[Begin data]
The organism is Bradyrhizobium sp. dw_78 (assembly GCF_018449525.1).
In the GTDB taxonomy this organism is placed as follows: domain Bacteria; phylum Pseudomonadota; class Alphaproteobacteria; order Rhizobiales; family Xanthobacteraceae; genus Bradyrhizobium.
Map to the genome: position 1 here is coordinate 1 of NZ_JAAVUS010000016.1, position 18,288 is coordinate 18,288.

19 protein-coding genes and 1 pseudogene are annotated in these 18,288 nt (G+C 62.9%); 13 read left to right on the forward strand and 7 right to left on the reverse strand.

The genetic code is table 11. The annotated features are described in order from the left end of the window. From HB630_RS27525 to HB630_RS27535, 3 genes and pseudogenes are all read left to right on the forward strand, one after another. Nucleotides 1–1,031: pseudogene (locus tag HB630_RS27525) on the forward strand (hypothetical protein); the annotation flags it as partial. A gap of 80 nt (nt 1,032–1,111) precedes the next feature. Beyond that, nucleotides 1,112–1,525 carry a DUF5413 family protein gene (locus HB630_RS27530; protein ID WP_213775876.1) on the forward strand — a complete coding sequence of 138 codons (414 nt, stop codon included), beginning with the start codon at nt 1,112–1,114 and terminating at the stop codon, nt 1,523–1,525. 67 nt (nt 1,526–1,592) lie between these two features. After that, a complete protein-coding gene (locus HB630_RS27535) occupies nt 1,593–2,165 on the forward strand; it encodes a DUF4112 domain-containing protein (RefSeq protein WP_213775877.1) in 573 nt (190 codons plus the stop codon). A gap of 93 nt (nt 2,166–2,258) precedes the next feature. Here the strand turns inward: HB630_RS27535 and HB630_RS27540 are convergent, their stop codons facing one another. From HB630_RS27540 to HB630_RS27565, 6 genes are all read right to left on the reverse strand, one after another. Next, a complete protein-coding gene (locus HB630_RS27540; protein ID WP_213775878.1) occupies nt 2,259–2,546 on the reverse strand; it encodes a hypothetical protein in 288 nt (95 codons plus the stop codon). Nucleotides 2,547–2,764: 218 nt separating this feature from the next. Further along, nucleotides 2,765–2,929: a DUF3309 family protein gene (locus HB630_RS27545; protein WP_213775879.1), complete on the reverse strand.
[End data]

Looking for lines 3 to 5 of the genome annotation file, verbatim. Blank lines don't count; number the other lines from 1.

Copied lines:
Map to the genome: position 1 here is coordinate 1 of NZ_JAAVUS010000016.1, position 18,288 is coordinate 18,288.

19 protein-coding genes and 1 pseudogene are annotated in these 18,288 nt (G+C 62.9%); 13 read left to right on the forward strand and 7 right to left on the reverse strand.

The genetic code is table 11. The annotated features are described in order from the left end of the window. From HB630_RS27525 to HB630_RS27535, 3 genes and pseudogenes are all read left to right on the forward strand, one after another. Nucleotides 1–1,031: pseudogene (locus tag HB630_RS27525) on the forward strand (hypothetical protein); the annotation flags it as partial. A gap of 80 nt (nt 1,032–1,111) precedes the next feature. Beyond that, nucleotides 1,112–1,525 carry a DUF5413 family protein gene (locus HB630_RS27530; protein ID WP_213775876.1) on the forward strand — a complete coding sequence of 138 codons (414 nt, stop codon included), beginning with the start codon at nt 1,112–1,114 and terminating at the stop codon, nt 1,523–1,525. 67 nt (nt 1,526–1,592) lie between these two features. After that, a complete protein-coding gene (locus HB630_RS27535) occupies nt 1,593–2,165 on the forward strand; it encodes a DUF4112 domain-containing protein (RefSeq protein WP_213775877.1) in 573 nt (190 codons plus the stop codon). A gap of 93 nt (nt 2,166–2,258) precedes the next feature. Here the strand turns inward: HB630_RS27535 and HB630_RS27540 are convergent, their stop codons facing one another. From HB630_RS27540 to HB630_RS27565, 6 genes are all read right to left on the reverse strand, one after another. Next, a complete protein-coding gene (locus HB630_RS27540; protein ID WP_213775878.1) occupies nt 2,259–2,546 on the reverse strand; it encodes a hypothetical protein in 288 nt (95 codons plus the stop codon). Nucleotides 2,547–2,764: 218 nt separating this feature from the next. Further along, nucleotides 2,765–2,929: a DUF3309 family protein gene (locus HB630_RS27545; protein WP_213775879.1), complete on the reverse strand.